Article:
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Planning For and Protecting Your Retirement

According to a recent article from US News, 72% of Americans say that they think it’s important to protect retirement savings. And with more and more headlines reporting market volatility, that number could certainly increase. Safeguarding your nest egg requires an investor to consider both the current financial situation as well as future expectations. Evaluating retirement income needs, understanding risk tolerance, and planning for emergencies and tax liabilities are just a few steps every retirement planner should take. 

Here are a few guidelines to help keep your retirement funds safe and available when you need them most. 

Develop a Financial Forecast for Retirement

“Nowadays, if you retire at 65, you should have a financial plan for 20 years,” stated Tenpao Lee, a professor of economics at Niagara University in New York. 

Estimating withdrawals from a 401(k) and IRA, coupled with Social Security benefits,  can help you set a budget for retirement. This goes a long way in avoiding overspending, falling into debt or depleting your savings. When determining a long term investing plan, you’ll have the choice on how to allocate your funds. Some forms of investments carry little risk, while others are considered very risky

“Typically, your risk is higher with a higher rate of return,” Lee said. “In general, stocks have higher potential returns with higher risks in the long term, and CDs have virtually no risk,” he added. 

Before choosing a high- or low-risk investment, discuss your risk tolerance with a trusted financial professional who can then help you adjust your investments to align with the level of risk you are comfortable with.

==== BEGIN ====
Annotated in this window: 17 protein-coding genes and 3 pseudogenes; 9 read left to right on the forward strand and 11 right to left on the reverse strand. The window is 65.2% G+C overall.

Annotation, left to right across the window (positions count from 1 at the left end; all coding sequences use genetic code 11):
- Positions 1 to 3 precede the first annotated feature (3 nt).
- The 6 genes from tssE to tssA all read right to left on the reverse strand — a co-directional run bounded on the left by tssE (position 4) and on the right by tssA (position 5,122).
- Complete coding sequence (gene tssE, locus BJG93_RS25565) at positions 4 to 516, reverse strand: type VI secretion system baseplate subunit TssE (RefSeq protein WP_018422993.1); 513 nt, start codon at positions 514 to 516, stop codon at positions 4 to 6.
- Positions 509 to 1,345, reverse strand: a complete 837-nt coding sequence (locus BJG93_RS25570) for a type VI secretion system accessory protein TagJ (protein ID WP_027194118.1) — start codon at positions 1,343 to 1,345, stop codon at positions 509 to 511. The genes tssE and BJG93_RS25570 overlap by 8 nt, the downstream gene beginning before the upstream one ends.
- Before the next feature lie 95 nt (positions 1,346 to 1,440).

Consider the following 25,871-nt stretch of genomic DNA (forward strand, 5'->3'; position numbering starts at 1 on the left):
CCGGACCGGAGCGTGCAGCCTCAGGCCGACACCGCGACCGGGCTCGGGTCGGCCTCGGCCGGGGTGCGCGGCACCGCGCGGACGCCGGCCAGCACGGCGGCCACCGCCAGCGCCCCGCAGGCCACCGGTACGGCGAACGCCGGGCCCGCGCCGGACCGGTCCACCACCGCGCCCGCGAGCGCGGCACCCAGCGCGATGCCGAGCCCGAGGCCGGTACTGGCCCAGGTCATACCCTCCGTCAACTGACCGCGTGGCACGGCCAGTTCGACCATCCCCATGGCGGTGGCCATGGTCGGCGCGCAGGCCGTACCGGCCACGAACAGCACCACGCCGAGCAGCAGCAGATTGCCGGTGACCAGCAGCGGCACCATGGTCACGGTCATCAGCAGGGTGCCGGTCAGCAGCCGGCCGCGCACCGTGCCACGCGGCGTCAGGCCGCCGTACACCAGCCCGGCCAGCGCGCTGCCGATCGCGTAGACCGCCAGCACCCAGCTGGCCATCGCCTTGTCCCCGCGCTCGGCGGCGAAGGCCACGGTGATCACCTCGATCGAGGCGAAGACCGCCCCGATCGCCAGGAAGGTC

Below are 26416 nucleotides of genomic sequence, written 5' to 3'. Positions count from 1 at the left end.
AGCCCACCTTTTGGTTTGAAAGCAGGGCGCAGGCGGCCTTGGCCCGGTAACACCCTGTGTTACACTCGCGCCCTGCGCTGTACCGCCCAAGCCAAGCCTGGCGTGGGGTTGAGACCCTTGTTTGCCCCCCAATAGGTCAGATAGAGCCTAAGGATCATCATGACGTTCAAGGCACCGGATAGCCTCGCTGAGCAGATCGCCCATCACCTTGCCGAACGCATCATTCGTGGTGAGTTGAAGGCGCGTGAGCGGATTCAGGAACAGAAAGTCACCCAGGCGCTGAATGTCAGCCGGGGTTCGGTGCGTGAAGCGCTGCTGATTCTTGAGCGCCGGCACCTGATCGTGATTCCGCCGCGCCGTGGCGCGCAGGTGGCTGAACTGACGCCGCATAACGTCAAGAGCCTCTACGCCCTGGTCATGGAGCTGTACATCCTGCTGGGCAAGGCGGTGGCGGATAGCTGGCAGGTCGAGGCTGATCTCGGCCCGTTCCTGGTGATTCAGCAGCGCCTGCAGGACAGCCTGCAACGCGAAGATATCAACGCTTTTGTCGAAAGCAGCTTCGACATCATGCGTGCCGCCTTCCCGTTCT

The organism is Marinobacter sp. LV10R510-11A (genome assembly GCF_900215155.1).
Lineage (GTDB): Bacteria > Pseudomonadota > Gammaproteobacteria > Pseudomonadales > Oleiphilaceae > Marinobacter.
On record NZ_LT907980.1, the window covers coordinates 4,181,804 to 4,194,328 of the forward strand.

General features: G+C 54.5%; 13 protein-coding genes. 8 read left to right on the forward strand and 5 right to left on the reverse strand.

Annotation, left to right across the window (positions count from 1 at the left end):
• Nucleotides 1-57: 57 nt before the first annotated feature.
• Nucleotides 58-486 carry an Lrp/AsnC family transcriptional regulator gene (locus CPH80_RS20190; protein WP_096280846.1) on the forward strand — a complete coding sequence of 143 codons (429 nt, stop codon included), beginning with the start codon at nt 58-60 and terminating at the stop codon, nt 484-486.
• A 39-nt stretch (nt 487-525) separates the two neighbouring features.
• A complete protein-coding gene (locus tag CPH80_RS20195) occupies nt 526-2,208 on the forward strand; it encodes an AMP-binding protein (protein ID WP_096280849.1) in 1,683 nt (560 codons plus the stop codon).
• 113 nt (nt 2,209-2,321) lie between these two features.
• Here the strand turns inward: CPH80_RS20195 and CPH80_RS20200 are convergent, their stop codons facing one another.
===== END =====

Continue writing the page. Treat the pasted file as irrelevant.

Consider How Soon You Want to Retire

If you have several years before retirement, you might choose to take higher risks with your investments. For example, if you invest in stocks and the market takes a downturn, you will still have time to recover funds when the market rebounds. 

“In a very general sense, those with a longer time horizon can usually afford to have a more aggressive portfolio allocation,” said Drew Feutz, a financial planner with Market Street Wealth Management Advisors in Indianapolis. “Those with a shorter time horizon typically need a less aggressive portfolio.” 

Have Some Cash on Hand

Unexpected expenses are a part of life. Ideally you can avoid having to take funds from your long-term savings to cover a medical expense or major home repair. Consider keeping some emergency money in a checking or savings account for easy access. 

“The last thing you want to do is pay huge penalties for dipping into your retirement accounts early,” said Deacon Hayes, founder of WellKeptWallet.com. 

Not only do you lose the money needed to cover the expense (and subsequent fees), but the amount you take out won’t have the chance to earn interest and grow in the coming years too. 

Plan for Taxes in Retirement 

“The way you invest can impact your current tax returns, but it could impact future ones too,” Hayes stated. 

For example, if you put money into a traditional IRA, you can deduct the contributions from your current tax return. When you take money from this account in retirement, you’ll have to pay taxes on it. With a Roth IRA, you will pay taxes on the amount you contribute to the account, but you won’t have to pay taxes on the money when you withdraw it in retirement. 

If market fluctuations concern you, you might choose to put some of your funds in accounts that are generally not affected by volatility. 

“Use products that only pay interest,” said Christopher Anselmo, president of Anselmo & Company and Brookside Tax & Financial Group in Middleburg Heights, Ohio.  This could include savings accounts, checking accounts and CDs at banks. Immediate, fixed and indexed annuities are also an option. “Your money is not directly in the market,” Anselmo said. “It’s in the hands of the bank or insurance company.” Keep in mind that these plans often carry ongoing fees and a lower rate of return than other investment options.

Written by Rachel Summit

Follow Rachel, aka Finance Mama, on Twitter and Facebook

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